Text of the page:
Recently I did a quick Instagram Live and outlined a few important components of the college prep process that might easily get overlooked, some of my followers needed clarity on or, were just insights that you may not have thought of. Read on....
Whatever email address is on your daughter's college application is where ALL correspondence from the school will come. Some schools may issue your daughter special login info for the school’s portal. Imagine the information that she could be missing out on (requests for additional information to consider her application for colleges or scholarships she's applied for, orientation or deposit dates, Free Application For Federal Student Aid - better known as FAFSA - updates). I have several email accounts on my phone - I won't even say how many because you'd gasp:), but I do it because I know I won't have time to login to all of them on an actual computer and hey, your phone is a mini-computer in your hands. Having the accounts on my phone allows me instant access and the ability to apply on the fly.
Be sure your daughter checks her spam folder! The first few emails from a new account can easily get caught there and the same applies, they'll be missed. Colleges and scholarship grantors won't be concerned with any technical difficulties or oversights in time management. Your daughter must stay on top of her email account and encourage her to get into the habit of checking her email daily, especially during the college prep process.
How are Merit Scholarships determined?
Different factors, but consider this, the earlier you apply, the earlier your daughter will get on the list for money distribution if she is eligible. Consider applying Early Action – which is non-binding – and still have the flexibility to go where the money is. Early Action submission deadlines vary so check with the schools your daughter plans to apply to. Acceptance (or denial) letters typically come back in early January, definitely by February if early action is chosen and your daughter will have until May 1st to decide which school she will attend.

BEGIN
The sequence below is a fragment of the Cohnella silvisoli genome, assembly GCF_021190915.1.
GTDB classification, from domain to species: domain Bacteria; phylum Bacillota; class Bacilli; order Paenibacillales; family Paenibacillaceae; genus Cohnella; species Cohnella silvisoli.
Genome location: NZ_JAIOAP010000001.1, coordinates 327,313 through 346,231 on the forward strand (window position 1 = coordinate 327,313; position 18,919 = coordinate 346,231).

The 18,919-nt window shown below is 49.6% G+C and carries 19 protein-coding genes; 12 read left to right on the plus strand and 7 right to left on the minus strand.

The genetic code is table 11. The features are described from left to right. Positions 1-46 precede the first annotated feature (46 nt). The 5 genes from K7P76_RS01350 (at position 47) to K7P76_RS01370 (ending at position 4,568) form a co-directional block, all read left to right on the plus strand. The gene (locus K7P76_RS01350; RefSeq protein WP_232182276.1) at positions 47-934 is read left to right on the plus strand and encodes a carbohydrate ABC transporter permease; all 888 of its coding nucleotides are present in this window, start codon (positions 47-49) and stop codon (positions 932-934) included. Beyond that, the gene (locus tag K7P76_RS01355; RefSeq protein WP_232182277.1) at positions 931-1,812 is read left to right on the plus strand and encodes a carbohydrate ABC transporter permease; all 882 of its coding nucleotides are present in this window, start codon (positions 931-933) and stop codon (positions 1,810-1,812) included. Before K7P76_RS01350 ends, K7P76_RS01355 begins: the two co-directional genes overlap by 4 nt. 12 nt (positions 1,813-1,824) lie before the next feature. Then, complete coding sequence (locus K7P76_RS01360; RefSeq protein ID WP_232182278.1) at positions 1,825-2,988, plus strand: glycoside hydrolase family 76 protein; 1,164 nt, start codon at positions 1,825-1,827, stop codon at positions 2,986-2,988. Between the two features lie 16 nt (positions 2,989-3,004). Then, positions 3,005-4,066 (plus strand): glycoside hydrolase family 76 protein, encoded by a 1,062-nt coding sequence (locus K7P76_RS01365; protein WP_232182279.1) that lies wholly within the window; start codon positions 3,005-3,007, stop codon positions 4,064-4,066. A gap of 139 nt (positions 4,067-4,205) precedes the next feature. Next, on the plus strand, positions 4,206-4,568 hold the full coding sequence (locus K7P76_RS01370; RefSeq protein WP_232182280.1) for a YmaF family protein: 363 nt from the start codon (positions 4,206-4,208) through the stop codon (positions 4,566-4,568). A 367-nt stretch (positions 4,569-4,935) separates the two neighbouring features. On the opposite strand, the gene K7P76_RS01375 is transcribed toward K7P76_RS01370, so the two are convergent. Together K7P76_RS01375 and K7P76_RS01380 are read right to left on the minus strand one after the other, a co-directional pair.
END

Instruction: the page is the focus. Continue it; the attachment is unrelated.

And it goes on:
What is considered Income when it comes to the FAFSA?
Unemployment, pension, untaxed income, child support, contributions made to retirement plans in the income year, untaxed social security benefits – all are income, so be sure to include it when completing the FAFSA. Don't try to get over on the federal government by "hiding" funds. Any monies attached to your social security number can be found and, will jeopardize your daughter's ability to get grants or loans completing the FAFSA entitles her to.
Expected Family Contribution (EFC)
Use the calculator on the FAFSA website to determine what your EFC will be. It’s not a 100% science, but, it can help you get an idea of how much your family could be responsible for paying toward your daughter's education. Armed with this knowledge, and please share it with your daughter, this will help determine where it is feasibly financial for her to go to college.
Don't let the EFC number scare you! There are other options to help offset that number, there are TONS of scholarship available, all she has to do is research & apply - a service BGOC provides. Check out this story for living proof!
Johnny Smith vs. Jonathan R. Smith
Use the name on your tax returns when completing the FAFSA. If you go by Johnny Smith in your everyday life with friends, family and even co-workers, but your real name on your W2 and taxes is Jonathan R. Smith, go by the Jonathan R. Smith on the FAFSA. You don’t want any mixups or confusion for believe it or not, there are more people out there with your name or a very close version of it than you think and while I’m all for tech, mix ups happen.
Attend College Fairs
Information can be limited, but, it’s a great way to learn about schools that are out there (there are literally thousands), majors & programs offered, graduation rates, campus life, the list goes on. Your daughter should definitely ask for business cards as the folks manning the tables are in many instances admissions counselors who can be a great resource at that school in the long run.